End-of life discussion, part two-B

I forgot to add, in my last post, a description of the last encounter I had with the husband, Ted, at the end of our visit that day.

We had done our examination of Eleanor’s wound, and the nurse was repacking the wound-vac dressing which was helping in the healing process.  I stepped out of the room to finish my documentation, and to get their paperwork printed for them, and Ted followed me out.

“Can I talk to you for a minute, privately?” he asked.

“Of course, let’s find a room!”  I answered cheerfully, although I was wondering with mild trepidation what he might be wanting to communicate to me.

We settled into an empty exam room, and he began:

“Doc, I just wanted to tell you a little bit about the first time I had a doctor come to me and start the same conversation that we had earlier, about end-of-life, and hospice.  It was in the Intensive Care Unit (ICU), and Eleanor was on a ventilator and was sedated, and in septic shock.  The doctor called me out into the hall outside her door, and told me that I needed to think about what she would want, or not want, and I should make her DNR (Do Not Resuscitate).  He told me that it was very unlikely that she would ever get out of the ICU, and that the treatments we were providing her with were only prolonging her suffering.

And, you know, the worst part of it for me was that I had overheard the doctors and nurses talking about another patient down the hall” — (here my internal thought was “Oops! That’s a terrible HIPAA violation!”) — “who was a lung transplant recipient, whose lung was failing, or something like that, and they sure were doing everything they could to save that guy!  Why weren’t they doing the same for my wife?  Isn’t she worth the same effort as that other guy?”

He had tears in his eyes, and during this statement of that painful time, he had to pause a few times to collect himself.

“And, look!  She made it out, and she’s doing fine.  So, when you started that conversation, I remembered that experience, and it brought it all back to me.”

My reply to him was something like this:

“That is terrible, and it really is the worst way for this conversation to ever be started with a family member.  The whole point of talking to you both about this issue now, when she IS doing fine, relatively speaking, is that you are in a better position to consider your options, and her preferences, in as clear and unemotional a frame of mind as possible.  It’s never easy to consider these issues, but outside an ICU room is the least ideal setting.  And, I apologize for the approach that you heard from the doctor who counseled you – it doesn’t sound like there was a conversation that was in any way respectful of you and Eleanor, and the values you hold dear.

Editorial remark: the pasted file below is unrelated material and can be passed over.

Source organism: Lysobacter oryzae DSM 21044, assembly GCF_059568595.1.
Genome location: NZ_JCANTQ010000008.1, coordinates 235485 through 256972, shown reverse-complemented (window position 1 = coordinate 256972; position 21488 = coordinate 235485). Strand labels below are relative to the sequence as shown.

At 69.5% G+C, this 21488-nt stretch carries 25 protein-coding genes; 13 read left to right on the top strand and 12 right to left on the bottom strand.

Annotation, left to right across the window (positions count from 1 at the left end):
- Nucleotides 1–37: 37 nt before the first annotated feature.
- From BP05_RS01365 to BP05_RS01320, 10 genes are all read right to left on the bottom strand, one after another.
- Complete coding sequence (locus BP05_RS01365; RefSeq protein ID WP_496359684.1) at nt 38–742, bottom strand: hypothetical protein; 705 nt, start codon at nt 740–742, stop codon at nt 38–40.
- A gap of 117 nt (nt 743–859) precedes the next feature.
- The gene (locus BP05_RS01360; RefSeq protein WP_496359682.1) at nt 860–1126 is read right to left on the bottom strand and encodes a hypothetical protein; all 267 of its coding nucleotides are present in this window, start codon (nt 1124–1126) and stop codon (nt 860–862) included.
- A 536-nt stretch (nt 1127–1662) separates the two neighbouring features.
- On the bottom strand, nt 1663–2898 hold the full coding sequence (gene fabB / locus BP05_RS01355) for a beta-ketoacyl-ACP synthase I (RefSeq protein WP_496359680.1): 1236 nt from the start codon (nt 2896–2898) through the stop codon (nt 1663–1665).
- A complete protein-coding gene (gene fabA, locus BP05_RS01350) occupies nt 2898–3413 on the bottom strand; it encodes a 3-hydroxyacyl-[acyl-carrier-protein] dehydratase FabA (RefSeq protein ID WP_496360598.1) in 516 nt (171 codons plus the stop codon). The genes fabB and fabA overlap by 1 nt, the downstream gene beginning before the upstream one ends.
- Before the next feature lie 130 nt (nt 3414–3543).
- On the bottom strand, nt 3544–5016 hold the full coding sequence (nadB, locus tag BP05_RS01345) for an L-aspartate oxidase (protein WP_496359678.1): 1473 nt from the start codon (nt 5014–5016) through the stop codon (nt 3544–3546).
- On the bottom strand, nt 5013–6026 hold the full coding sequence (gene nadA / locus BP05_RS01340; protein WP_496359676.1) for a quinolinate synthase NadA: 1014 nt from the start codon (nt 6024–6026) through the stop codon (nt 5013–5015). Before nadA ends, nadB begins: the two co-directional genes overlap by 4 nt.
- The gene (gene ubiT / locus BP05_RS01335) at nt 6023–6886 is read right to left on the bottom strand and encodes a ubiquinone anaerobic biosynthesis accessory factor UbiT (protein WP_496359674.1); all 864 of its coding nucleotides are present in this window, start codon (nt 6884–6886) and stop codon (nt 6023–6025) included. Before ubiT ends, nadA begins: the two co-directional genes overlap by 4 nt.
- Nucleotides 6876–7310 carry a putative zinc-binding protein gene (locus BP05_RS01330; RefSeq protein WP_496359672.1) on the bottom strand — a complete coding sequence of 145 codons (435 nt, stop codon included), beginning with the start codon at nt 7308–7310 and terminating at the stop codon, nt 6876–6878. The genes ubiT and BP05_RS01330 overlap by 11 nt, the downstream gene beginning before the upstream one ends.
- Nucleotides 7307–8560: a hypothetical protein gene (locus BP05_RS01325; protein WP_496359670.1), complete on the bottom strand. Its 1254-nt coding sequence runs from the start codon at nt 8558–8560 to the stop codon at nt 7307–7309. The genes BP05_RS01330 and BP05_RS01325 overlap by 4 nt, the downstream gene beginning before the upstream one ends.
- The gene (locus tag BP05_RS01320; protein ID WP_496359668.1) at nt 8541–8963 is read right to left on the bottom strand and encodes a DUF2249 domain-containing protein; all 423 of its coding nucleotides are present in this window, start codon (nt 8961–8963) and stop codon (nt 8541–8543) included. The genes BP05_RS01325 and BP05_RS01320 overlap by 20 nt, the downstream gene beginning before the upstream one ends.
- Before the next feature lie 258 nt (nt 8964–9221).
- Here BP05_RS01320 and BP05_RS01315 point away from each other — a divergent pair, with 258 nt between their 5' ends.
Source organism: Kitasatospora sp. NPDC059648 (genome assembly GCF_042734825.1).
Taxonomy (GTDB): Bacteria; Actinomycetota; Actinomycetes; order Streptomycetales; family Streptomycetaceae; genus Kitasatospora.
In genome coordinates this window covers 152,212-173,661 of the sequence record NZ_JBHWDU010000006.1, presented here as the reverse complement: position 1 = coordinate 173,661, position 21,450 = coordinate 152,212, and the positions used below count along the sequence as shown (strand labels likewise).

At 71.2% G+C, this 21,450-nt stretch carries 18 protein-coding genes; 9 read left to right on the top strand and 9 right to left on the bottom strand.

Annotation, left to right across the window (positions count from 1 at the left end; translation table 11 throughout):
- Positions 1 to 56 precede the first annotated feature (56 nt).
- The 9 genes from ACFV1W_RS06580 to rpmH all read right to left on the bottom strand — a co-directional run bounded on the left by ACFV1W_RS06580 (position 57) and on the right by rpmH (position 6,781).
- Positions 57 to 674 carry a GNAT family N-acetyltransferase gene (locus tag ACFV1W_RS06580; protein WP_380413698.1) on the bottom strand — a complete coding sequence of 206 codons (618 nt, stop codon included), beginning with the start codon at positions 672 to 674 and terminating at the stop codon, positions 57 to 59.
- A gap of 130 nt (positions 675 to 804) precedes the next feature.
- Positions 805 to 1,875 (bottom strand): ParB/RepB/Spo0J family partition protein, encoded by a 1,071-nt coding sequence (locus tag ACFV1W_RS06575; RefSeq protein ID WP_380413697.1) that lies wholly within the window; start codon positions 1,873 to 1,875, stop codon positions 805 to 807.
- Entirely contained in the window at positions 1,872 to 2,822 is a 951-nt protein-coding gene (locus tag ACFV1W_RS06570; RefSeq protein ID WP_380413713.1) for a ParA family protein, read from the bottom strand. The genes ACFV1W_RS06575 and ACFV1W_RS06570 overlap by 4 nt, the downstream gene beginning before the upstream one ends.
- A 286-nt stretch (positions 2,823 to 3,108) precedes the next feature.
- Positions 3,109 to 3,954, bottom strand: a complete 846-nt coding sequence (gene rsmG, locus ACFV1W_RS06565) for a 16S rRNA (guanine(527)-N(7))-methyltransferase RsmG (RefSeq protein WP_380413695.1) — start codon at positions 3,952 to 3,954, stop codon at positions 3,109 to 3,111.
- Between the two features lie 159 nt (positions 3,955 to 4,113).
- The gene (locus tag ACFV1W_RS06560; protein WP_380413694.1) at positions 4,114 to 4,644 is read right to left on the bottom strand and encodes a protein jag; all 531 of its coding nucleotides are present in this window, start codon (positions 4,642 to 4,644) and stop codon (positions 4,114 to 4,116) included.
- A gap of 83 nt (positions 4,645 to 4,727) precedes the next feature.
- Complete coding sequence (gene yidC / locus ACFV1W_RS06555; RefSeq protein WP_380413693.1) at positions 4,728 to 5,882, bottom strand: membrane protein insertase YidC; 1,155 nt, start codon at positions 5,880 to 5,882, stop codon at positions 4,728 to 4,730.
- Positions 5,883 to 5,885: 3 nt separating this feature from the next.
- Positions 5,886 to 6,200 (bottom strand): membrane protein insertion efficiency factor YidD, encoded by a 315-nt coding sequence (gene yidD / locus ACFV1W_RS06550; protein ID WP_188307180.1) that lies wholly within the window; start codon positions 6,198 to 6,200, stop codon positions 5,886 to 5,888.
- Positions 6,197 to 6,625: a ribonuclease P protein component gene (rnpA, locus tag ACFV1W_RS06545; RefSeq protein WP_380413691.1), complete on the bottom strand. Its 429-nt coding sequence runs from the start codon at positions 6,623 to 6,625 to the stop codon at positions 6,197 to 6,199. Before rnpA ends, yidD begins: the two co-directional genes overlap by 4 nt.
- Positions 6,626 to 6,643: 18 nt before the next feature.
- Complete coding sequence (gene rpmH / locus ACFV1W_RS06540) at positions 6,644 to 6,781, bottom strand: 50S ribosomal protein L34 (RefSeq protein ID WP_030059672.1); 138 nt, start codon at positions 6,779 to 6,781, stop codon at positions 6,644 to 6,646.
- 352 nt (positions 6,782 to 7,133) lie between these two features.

I want to assure you again that I am not trying to convince you to give up treatment of her wound.  We are treating it, and we will continue treating her, as long as you and we agree that treatment is in her best interest.  If she wants to have more surgeries, if she wants to get hospitalized, if she wants to potentially spend more time in the ICU, we will respect those choices.  I just want you both to understand that there is a choice – you and she don’t have to pursue treatments that you don’t want, or that you or she find are causing her more discomfort, or are interfering with her ability to live the end of her life, however long that is (because, of course, we will all die eventually, and it’s just a matter of how long we have, which no one can predict).”

At this point, there was a knock on the door, and Eleanor joined us, in her wheelchair.

I wrapped it up with them asking them “Please, just consider what we talked about.  Think about what is important to you.  If fighting to the bitter end is what you want, just let us know.  If you would prefer to switch your care to a focus that centers more on comfort and maximizing your ability to engage in whatever life you have left to live, and not spend days, weeks, or months in a hospital bed, away from your friends, family, and your home, let us know that, and we will make that transition happen.  But, please understand, no one is trying to speed you towards Death.  The goal is comfort, and functionality.”

And, with that, I sent them home.

What did they decide?

Well, the home agency’s social worker and psychologist had a followup visit with them the following day, and I had spoken with them the afternoon after the visit with me, to let them know the conversation I had started.  They spent some time with Eleanor, and when I touched base with the home health agency, they told me that Eleanor had decided she wasn’t ready to transition to hospice.

And, that’s fine.  My only goal in this interaction, other than providing her with excellent medical care, is to make sure that she and her husband are aware of their options.  The worst situation for a patient, in my experience, is the feeling of powerlessness in the medical system.  As a doctor, I feel that a big part of my job is to share the power with patient.

After all, it’s not my life and health, it’s theirs.

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